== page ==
2. Go back in time in the old town
Entering Faro's Old Town via the Arqo da Vila / Image: Getty Images
A peaceful haven tucked away from the cacophonous modern city outside, the Cidade Valha or Old Town feels like a village out of time. Take in the gloriously detailed pavement mosaics – or calçada portuguesa, language fans – and enjoy the serene romance of the whitewashed houses and terracotta rooftops that have remained the same since time out of mind. For best results, enter the town as old seafaring folk used to, underneath the handsome baroque Arqo da Vila arch – a romantic entryway through the hallowed medieval walls, transporting visitors back to a simpler era.
3. Find real market value at Mercado Municipal
The city's main market is a sacred spot for locals / Image: Alamy
Don’t be put off by its unromantic name. Faro's Mercado Municipal is a sacred spot where real locals come to shop, natter and people watch. In a handsome, whitewashed downtown pile, local traders hawk great glistening mounds of seafood – caught that very morning – and irresistible treats from local family bakers. Browse around and soak up the sights and smells – there are a couple of ace florists in the mix too – or stake out a spot on the terrace to nibble a sublime pastel de nata.
4. Baroque up to an holy ossuary
The bare bones of Igreja do Carmo / Image: Getty Images
Bone up on your Algarve history at Igreja do Carmo, a sacred site renowned across Portugal for its ravishing beauty and architectural significance. First, worship the grand façade and uncannily detailed accompanying sculptures – only the best artisans and their chisels were allowed anywhere near this 18th-century masterpiece. Then, contemplate your own mortality and the ephemerality of being at the Capela dos Ossos or 'Chapel of Bones', the walls of which are decked with the skulls, tibia, fibula et al of some 1,200 willing Carmelite monks. Not morbid at all.
Rua do Carmo, north of Old Town
5. Deep dive the Museu Marítimo Almirante Ramalho Ortigão
Before it became internationally synonymous with beach holidays, the Algarve was a world-leading maritime powerhouse. To understand what life was like for those salty seadogs of yore, drop anchor at the Museu Marítimo Almirante Ramalho Ortigão, an eye-opening collection of military artefacts and priceless antique fishing gear. The dinky model ships are worth the ticket price alone, and there’s lots to learn about the natural history of the region too. You'll have to sea it to believe it.
Rua Comunidade Lusíada, 8000-253, São Pedro
6. Work your grey matter at the city's science museum
Science comes to life at the Centro Ciência Viva do Algarve
If you’re lumbered with kids and the weather’s looking iffy, you could do a lot worse than spend a few hours tinkering with the interactive exhibits at this fun little museum. Centro Ciência Viva do Algarve is especially good on marine science and the coastal biosphere, but there are also illuminating insights into light refraction, wobbly tectonic plates and old-school Newtonian physics. Exhibits change all the time but expect plenty of cool robots and techy stuff to keep little ones entranced. And, let’s face it, quiet.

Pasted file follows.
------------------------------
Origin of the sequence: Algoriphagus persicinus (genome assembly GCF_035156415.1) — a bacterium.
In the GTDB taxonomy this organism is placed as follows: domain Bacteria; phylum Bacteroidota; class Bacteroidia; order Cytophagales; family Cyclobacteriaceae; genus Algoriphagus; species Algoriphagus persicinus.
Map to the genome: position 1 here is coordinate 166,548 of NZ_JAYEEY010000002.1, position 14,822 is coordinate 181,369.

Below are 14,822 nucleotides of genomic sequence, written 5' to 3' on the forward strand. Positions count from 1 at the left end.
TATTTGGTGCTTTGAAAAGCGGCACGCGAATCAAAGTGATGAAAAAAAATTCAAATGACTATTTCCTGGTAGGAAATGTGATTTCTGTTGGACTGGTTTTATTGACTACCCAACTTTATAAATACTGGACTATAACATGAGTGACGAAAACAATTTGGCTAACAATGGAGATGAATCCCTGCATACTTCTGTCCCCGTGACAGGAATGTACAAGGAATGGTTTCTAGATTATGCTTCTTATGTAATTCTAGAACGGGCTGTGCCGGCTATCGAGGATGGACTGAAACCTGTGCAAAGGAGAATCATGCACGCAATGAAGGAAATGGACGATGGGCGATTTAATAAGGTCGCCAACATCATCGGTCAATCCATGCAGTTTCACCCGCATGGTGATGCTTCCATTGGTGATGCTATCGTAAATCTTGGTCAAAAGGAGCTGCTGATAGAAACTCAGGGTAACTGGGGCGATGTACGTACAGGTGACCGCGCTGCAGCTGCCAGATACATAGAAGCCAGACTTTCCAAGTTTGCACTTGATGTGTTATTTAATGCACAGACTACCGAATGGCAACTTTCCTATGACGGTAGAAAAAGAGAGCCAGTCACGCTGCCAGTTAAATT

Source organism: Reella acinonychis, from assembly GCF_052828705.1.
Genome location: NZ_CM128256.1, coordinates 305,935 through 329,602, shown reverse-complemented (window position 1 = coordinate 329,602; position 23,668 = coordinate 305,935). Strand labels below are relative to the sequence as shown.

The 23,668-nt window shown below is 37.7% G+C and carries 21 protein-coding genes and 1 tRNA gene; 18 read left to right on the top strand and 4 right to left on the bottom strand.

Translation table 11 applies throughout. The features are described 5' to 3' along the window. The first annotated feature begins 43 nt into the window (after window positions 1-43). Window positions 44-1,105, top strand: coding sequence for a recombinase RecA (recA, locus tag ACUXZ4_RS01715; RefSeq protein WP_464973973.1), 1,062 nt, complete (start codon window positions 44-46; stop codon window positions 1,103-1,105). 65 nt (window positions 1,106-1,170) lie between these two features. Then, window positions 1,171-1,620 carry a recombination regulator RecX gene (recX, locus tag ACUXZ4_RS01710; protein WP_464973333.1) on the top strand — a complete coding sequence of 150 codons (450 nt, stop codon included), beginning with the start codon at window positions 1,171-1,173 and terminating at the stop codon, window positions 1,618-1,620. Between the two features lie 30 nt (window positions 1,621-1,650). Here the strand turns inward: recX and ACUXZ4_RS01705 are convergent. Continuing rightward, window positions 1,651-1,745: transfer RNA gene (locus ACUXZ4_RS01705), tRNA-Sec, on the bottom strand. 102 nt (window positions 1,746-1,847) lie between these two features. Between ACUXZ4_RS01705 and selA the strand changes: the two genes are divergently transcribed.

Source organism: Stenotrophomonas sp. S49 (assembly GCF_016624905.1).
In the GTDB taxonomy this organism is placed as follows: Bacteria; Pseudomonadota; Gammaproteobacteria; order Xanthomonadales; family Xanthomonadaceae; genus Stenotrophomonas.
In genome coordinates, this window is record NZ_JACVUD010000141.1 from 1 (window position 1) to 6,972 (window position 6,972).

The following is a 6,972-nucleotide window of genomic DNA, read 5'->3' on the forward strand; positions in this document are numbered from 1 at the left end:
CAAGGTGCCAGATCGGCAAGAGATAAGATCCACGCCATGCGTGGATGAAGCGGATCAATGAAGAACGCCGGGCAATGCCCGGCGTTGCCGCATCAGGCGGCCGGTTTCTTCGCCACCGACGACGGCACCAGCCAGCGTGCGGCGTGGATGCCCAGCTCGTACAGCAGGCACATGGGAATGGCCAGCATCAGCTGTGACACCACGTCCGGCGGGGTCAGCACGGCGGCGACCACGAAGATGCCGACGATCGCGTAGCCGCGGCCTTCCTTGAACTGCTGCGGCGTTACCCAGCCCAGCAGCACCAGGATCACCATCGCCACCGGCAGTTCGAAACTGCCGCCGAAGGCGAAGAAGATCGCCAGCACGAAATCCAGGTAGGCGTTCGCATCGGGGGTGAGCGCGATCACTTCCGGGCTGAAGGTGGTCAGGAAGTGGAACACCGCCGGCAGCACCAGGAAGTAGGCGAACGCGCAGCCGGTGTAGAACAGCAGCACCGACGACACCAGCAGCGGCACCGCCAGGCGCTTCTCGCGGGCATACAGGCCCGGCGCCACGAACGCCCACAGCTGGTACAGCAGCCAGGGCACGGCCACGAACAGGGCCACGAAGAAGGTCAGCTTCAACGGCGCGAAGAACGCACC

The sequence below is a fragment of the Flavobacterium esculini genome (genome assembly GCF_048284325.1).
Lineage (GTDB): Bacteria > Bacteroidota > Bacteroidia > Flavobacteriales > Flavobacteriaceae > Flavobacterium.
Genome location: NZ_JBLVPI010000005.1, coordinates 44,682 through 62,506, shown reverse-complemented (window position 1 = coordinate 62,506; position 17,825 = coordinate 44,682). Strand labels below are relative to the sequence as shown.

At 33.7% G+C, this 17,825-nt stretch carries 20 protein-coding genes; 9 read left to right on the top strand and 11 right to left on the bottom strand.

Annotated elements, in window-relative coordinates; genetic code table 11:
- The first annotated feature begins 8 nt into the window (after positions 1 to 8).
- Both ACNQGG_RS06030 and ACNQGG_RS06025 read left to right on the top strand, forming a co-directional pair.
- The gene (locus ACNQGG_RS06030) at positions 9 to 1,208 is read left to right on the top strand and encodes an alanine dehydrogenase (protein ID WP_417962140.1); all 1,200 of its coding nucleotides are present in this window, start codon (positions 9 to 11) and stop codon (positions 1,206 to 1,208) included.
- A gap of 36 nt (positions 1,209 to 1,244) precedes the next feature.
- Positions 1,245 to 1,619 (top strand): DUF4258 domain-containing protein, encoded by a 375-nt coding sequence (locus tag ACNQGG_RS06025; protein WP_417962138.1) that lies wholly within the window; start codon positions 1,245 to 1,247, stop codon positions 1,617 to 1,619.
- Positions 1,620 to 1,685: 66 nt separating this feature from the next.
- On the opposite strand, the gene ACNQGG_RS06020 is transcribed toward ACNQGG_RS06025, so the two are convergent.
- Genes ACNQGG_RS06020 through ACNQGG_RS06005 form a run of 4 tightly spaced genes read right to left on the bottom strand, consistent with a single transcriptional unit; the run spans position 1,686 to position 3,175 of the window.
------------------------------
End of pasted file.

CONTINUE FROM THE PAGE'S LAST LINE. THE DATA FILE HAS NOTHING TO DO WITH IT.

Rua Comandante Francisco Manuel, São Pedro
General entry €4
7. Shell out for oysters
A bevy of beautiful Portuguese bivalves
Many beaches around Faro, and especially the nearby Ria Formosa Natural Park, are renowned for their sumptuous bivalves. Sample the goods in exquisitely plated style at swish, contemporary Lodo (at Rua Conselheiro Bivar 55). For a more traditional oyster, unadorned and washed down with a crisp glass of white, give Taberna Modesto (at Largo do Castelo 2) a whirl. For ultimate date-night bragging rights, take that special someone to Estaminé on Ilha Deserta, where the sea views and top-drawer nosh conspire to create the ultimate ‘aw shucks’ oyster experience.
8. Drink in the vibes at Columbus
Get loaded on brilliant tipples at this beatific bar
For a sophisticated sup in a properly historic building, set sail for Columbus Cocktail & Wine Bar. World-renowned for its specialist blend of cutting-edge mixology and handsome 600-year-old setting – right on the waterfront, too – the place is always well attended by both in-the-know travellers and local Portuguese movers and shakers. After sinking a few ultra-seasonal, immaculately presented tipples, you might struggle to navigate. A bit like Columbus himself, you might say.
Praça Dom Francisco Gomes, Old Town
9. Embrace muscular Christianity at Faro Cathedral
The castle-like exterior of Sé de Faro
If you think all cathedrals are much of a muchness, prepare for your holy-smokes moment. The Sé de Faro was erected in the late 13th century, so soon after the region had been reconquered from the Moors that it still bears a rugged, militaristic vibe. It's not your average cutesy church building; in fact, the tower has seen earthquakes and invasions in the intervening years, taking them all in its stride. When you're done eyeballing the masonry, climb up the campanile for exquisite views over the city.
11 Largo da Sé, Old Town